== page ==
Units of Warren Buffett’s Berkshire Hathaway Inc., including PacifiCorp and NV Energy, were barred from selling power at market rates and must instead set prices based on the cost of running their plants.

More than a dozen Berkshire Hathaway power suppliers serving consumers in the West failed to prove they couldn’t exercise market power, according to an order from the U.S. Federal Energy Regulatory Commission late Thursday. The companies must revise rates from Jan. 9, 2015, to April 9 and provide refunds within 30 days of the order, according to the filing.

Berkshire Hathaway, formerly MidAmerican Energy Holdings Co., purchased Las Vegas-based NV Energy in May, 2013, making it one of the largest U.S. utility owners. It controls over 33,000 megawatts of generating capacity with 11.6 million customers in 2015, according to the company’s website. 

"We find that continuation of their market-based rate authority" in the Western power markets areas "is not just and reasonable," according to the order. We find that the Berkshire sellers "have not adequately rebutted the presumption of horizontal market power."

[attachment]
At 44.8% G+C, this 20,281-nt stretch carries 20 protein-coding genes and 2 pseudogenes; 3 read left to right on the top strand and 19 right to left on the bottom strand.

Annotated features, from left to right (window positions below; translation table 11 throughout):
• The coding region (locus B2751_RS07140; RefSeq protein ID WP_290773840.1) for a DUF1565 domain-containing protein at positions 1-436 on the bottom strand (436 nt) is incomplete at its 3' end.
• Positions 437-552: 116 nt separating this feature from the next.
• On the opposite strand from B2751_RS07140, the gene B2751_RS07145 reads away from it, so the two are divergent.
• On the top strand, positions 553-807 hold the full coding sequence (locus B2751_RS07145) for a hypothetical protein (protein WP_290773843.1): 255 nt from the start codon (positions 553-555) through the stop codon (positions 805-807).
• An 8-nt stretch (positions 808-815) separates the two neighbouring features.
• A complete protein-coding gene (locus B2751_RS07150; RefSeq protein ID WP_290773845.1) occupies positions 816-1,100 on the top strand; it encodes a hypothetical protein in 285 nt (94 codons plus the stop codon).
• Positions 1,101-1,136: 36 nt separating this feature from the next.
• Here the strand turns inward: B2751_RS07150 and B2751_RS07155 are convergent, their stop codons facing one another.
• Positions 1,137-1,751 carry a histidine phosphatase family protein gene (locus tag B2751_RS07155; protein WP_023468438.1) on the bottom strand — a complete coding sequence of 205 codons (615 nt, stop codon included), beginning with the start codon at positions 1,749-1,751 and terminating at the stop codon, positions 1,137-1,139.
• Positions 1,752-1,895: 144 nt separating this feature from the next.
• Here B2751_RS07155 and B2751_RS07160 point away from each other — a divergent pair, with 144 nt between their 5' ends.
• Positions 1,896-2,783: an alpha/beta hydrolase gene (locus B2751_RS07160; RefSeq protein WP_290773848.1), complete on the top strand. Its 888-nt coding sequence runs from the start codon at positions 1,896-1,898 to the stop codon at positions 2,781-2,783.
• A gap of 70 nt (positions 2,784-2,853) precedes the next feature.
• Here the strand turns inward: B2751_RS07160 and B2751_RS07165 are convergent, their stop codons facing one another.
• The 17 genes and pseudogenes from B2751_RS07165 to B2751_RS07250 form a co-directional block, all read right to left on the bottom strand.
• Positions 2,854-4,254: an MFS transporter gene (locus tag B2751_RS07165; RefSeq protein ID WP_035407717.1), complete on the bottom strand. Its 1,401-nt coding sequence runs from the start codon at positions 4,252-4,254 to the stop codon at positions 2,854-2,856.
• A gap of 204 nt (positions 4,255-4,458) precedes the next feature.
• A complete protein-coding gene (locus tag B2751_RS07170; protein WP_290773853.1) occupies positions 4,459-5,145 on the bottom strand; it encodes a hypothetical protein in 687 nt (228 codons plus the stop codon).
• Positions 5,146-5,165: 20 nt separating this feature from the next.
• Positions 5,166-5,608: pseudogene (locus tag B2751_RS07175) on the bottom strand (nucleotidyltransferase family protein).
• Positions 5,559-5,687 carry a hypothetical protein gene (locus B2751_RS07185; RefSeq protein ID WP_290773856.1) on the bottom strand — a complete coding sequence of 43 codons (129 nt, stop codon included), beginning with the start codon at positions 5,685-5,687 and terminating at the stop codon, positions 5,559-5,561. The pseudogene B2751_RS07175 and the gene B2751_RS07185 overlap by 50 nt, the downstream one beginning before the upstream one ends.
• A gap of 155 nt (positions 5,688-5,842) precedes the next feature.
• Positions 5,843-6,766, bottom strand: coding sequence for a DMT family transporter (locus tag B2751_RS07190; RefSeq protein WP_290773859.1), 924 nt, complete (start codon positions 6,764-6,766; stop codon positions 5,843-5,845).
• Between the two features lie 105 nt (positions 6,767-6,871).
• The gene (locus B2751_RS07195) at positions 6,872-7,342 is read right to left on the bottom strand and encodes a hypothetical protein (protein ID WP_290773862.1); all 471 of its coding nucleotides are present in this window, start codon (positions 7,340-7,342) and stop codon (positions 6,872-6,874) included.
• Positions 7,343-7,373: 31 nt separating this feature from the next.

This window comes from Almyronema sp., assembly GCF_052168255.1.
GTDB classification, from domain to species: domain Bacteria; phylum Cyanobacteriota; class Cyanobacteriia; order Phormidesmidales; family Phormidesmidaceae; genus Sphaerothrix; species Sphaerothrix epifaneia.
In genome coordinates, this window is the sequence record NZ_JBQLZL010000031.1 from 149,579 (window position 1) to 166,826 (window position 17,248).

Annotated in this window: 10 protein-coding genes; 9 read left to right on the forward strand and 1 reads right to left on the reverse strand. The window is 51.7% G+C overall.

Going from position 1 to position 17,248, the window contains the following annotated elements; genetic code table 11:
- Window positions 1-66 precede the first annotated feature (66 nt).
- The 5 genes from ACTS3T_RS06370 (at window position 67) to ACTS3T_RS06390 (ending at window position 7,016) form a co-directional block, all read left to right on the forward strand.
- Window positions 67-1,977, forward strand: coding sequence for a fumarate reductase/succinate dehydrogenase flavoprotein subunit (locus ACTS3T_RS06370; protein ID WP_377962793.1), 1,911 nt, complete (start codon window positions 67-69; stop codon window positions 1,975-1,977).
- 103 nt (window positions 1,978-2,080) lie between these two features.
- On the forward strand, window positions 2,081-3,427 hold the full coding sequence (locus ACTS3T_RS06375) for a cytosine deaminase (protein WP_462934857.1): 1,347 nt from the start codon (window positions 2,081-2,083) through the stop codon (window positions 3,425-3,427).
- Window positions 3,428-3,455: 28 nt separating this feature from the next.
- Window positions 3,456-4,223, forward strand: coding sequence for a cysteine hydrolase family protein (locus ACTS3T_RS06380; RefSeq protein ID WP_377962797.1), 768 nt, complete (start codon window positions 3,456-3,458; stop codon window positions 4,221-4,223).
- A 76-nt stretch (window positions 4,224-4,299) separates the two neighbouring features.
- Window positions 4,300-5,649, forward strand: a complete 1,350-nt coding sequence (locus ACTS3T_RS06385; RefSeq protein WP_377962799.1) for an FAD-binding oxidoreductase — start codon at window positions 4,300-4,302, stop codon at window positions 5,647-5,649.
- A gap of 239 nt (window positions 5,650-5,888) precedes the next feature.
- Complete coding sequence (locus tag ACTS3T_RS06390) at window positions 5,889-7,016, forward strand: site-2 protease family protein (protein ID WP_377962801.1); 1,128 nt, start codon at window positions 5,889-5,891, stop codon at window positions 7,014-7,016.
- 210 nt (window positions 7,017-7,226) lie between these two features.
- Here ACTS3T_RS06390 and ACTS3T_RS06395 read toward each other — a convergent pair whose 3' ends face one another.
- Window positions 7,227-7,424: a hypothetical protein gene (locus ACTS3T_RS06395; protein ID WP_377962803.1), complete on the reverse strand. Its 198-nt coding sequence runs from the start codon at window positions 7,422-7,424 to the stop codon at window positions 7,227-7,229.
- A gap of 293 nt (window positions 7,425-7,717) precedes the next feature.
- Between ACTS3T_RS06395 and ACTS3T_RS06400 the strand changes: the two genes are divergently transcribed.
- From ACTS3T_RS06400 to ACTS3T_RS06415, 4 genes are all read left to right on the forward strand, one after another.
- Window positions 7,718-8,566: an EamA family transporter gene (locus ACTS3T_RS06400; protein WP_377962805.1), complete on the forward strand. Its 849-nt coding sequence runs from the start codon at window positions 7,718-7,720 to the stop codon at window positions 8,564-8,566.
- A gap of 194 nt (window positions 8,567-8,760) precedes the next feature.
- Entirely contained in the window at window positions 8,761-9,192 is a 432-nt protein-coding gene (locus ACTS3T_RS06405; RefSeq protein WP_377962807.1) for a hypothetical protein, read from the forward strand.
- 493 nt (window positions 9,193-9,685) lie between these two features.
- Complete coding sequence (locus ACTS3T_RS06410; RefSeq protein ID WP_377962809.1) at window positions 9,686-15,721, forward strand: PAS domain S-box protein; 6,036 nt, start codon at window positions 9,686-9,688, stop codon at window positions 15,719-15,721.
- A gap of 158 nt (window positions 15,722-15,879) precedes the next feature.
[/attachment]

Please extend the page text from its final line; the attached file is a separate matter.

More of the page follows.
Power Trading

The finding comes as Berkshire Hathaway courts power transmission operators in the western U.S. to join its utilities and the California grid in trading power across their borders electronically and instantaneously through a so-called Energy Imbalance Market.

"We received the order and are assessing its impact and reviewing our options, Bob Gravely, a spokesman for PacifiCorp, said by phone Friday. A spokeswoman at Berkshire Hathaway directed calls to the power suppliers named in the order.

The order covers power sales in parts of Utah, Idaho, Montana, Wyoming, California, and Oregon.

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